Fiat Bravo hatchback (2007-2013)
"The Bravo is stylish and good value for money, but it feels distinctly average – performing adequately in areas where rivals excel."
- Quiet cabin
- Economical diesel engines
- Handsome looks
- Questions over reliability
- Not great for driving enthusiasts
- Resale values not particularly competitive
Having first appeared in 2007, the Fiat Bravo is getting a bit long in the tooth, especially when you consider that its main competitors in the small family hatchback market are the newer models of the Volkswagen Golf, Ford Focus and Peugeot 308. So, it’s actually all the more impressive that the Bravo is still elegant and brings a touch of design flair to UK roads. Whether its dimensions are more attractive than its key rivals will come down to personal taste, though. What's more, it remains competitively priced and offers reasonably low running costs. The diesel engines are cheap to run and are quiet, but the driving experience lags behind rivals such as the Focus, lacking some years of technological improvements under the bonnet. Then there are the continuing question marks over Fiat’s reliability and the quality of service at Fiat dealerships, both of which can be a real turn off for potential buyers. The Bravo is now only available in one specification, the five-door Easy.
MPG, running costs & CO2
The most efficient engine available in the Bravo is the 1.6-litre MultiJet, which promises to return 64.2mpg in fuel economy and emit 115g/km of CO2. Meanwhile, the smaller 1.4-litre MultiJet returns 49.6mpg and emits 132g/km. The standard entry-level 1.4-litre model returns 44.8mpg and emits 146g/km. No model falls below the magic 100g/km free road tax number, and the likes of the Golf and Ford’s EcoBoost engines easily better the Bravo’s economy.
Engines, drive & performance
For a family hatchback, the Bravo’s suspension isn’t very good at absorbing any bumps in the road, with even small knocks being felt by those inside the car. Luckily, its light steering makes driving around town very easy, which suits it better, as the Bravo is more competent rather than exciting to drive. With the engine options now reduced, it will appeal most to those more interested in a simple choice and low running costs rather than performance. The standard 90bhp 1.4-litre petrol engine is adequate, but we’d recommend the 1.4-litre MultiAir petrol engine, as it blends decent performance and fuel economy, and produces 140bhp, going from 0-60mph in 8.5 seconds. There’s now only one diesel option, a 1.6-litre MultiJet engine that produces 105bhp, which is very capable and affordable to run with reasonably low emissions to keep running costs even lower.
Interior & comfort
One of the Fiat Bravo’s main selling points is its near-silent interior, with road, wind and tyre noise virtually inaudible from inside the car. It’s definitely a quiet and relaxed place to be. The 1.6-litre MultiJet diesel engine is smooth, with not much in the way of noise or vibration. However, while Fiat claims that the Bravo is the widest car in its class and has more shoulder room for rear passengers than any other compact family hatchback, it’s actually the same size as the old Stilo, with disappointingly tight legroom in the back, especially compared to its main family car rivals. The seats are more comfortable than the old model and there are plenty of accessories like air-conditioning to help make long journeys more pleasant, if still a bit cramped in the back.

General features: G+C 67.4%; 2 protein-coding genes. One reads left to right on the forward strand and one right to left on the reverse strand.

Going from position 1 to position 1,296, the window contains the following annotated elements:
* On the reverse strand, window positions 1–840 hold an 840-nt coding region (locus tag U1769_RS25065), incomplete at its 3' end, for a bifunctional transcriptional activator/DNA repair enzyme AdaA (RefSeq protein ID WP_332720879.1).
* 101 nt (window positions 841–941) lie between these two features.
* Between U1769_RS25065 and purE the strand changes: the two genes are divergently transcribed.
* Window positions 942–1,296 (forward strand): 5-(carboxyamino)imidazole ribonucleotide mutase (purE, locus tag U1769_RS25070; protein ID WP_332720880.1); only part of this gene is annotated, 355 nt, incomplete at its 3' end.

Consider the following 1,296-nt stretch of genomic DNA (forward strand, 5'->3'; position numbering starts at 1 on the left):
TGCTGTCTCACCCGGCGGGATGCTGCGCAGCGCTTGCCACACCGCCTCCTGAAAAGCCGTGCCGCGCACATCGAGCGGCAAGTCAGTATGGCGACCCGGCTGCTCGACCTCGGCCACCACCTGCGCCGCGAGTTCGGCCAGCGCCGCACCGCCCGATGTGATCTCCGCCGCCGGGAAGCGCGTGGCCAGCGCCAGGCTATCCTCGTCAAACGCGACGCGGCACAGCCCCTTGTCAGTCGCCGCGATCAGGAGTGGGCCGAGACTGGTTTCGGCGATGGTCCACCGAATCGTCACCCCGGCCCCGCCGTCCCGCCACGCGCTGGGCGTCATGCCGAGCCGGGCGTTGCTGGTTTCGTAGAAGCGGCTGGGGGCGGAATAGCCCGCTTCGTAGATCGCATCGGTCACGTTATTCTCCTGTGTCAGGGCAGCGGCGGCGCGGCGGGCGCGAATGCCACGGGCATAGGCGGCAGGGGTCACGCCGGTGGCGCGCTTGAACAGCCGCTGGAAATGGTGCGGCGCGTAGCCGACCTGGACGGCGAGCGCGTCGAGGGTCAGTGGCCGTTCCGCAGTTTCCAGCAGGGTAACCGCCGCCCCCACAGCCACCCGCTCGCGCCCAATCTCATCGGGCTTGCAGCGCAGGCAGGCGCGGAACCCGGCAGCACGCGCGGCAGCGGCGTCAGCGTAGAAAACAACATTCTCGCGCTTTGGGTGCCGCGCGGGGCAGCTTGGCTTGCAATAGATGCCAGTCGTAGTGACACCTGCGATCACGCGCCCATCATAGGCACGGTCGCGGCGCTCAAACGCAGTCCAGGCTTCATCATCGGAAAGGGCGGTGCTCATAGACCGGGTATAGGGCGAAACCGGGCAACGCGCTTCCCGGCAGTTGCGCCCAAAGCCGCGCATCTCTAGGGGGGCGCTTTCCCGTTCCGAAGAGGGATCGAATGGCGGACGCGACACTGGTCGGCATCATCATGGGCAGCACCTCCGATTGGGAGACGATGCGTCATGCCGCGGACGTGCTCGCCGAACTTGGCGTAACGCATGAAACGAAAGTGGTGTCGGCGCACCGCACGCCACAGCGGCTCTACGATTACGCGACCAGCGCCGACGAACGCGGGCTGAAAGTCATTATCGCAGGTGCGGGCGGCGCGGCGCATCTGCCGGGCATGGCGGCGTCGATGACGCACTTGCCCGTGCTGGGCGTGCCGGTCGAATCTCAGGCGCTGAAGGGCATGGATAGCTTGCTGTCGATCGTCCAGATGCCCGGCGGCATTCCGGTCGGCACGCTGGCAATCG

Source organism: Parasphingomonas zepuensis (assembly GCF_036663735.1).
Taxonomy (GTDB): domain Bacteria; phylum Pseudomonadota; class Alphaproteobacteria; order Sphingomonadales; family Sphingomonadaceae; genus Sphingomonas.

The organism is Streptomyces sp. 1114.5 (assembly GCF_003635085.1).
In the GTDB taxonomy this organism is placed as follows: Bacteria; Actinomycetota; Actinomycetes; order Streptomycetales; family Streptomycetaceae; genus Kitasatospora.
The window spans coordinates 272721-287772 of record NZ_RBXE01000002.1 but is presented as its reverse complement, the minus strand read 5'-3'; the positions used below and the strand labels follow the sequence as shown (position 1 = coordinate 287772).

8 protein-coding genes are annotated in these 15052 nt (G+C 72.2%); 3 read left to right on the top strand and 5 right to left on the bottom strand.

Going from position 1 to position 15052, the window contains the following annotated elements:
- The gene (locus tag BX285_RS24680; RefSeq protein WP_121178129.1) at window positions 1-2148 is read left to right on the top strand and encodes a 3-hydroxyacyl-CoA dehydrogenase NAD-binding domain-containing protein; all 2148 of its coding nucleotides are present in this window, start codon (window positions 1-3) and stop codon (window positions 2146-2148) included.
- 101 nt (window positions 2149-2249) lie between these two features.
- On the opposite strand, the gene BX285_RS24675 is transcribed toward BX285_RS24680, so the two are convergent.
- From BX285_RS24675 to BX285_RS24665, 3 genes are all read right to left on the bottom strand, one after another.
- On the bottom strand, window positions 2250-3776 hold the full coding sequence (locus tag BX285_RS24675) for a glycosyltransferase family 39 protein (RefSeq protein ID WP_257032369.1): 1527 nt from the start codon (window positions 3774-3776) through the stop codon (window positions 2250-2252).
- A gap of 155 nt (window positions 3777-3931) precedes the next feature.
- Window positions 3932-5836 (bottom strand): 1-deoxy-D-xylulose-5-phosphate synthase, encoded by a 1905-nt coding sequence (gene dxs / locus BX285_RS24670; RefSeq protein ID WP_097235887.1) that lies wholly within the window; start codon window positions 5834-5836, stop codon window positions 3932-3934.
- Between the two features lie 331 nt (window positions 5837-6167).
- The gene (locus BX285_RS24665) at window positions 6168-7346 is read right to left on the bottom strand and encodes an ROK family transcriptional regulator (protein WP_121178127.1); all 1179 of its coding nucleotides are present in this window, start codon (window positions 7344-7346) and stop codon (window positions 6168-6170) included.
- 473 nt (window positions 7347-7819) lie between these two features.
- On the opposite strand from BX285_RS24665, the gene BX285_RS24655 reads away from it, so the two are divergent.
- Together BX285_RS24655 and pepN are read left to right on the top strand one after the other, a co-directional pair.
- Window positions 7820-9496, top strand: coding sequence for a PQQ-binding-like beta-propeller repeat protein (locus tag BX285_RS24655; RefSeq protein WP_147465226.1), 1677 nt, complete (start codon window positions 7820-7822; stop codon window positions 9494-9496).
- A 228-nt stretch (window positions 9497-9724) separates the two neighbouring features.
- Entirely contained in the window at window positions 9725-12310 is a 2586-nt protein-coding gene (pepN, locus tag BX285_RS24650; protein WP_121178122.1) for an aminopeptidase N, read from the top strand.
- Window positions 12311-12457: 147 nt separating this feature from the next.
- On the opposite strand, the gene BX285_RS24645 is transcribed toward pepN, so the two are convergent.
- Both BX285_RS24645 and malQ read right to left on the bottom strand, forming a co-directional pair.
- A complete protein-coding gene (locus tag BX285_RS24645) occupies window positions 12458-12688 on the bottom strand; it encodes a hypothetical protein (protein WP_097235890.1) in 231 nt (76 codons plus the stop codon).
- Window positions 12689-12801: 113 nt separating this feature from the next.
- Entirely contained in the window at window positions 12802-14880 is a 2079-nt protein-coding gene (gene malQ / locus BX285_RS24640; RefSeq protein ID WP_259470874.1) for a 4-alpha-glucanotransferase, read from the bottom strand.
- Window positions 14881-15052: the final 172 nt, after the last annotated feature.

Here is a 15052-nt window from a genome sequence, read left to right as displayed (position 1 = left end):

Practicality & boot space
The Bravo offers 365 litres of space in the boot with the seats in place, which isn’t bad for a family hatchback, but is still behind the benchmark set by the Ford Focus by a good 20 litres. If you fold down the back seats, the boot expands to offer an improved 1,175 litres, which, alas, does trail the Focus, this time by nearly 90 litres. There’s also another snag - the high boot lip, which makes loading heavy and bulky items tricky. Storage options inside the car are about average, with reasonably sized door bins and a standard-sized glove compartment. The driving position is somewhat cramped, but the driver’s seat is height adjustable.
Reliability & safety
Fiat is never going to win any medals in reliability at this rate. It still languishes at the bottom of the manufacturers list in the 2013 Auto Express Driver Power customer satisfaction survey, continuing its questionable reputation. The Bravo itself doesn’t feature in the poll, and no Fiat cars managed to get into the top 100 cars. There have been no recalls for the Bravo issued since mid-2008 but that’s hardly confidence inspiring. The quality of the interior is significantly better than it was in the Bravo's predecessor, the Stilo, however, but there are still plenty of its rivals that feel of much higher quality inside. A five-star adult and a three-star child occupant rating in the Euro NCAP crash safety test is still impressive, so the Bravo remains a safe car to own, even if the tests have recently been made more stringent. Electronic stability control, driver, passenger and front side airbags and seatbelt pre-tensioners are fitted as standard.
Price, value for money & options
You won’t pay as much for the Bravo than you will for the like of the Golf and Focus, but resale values in the used car market are a real concern. Of course, second-hand deals will also be limited by there now being a solitary spec. You’ll have to console yourself with the reasonable levels of equipment you get for your money. So, the Bravo comes with air-conditioning, all-round electric windows, Bluetooth and MP3 connectivity fitted as standard. You can also add climate control, an electric sunroof, cruise control, leather seats and a rear parking sensor as optional extras. Combined with the low running costs of the diesels and small petrol engines, the Bravo is a genuine low-cost prospect.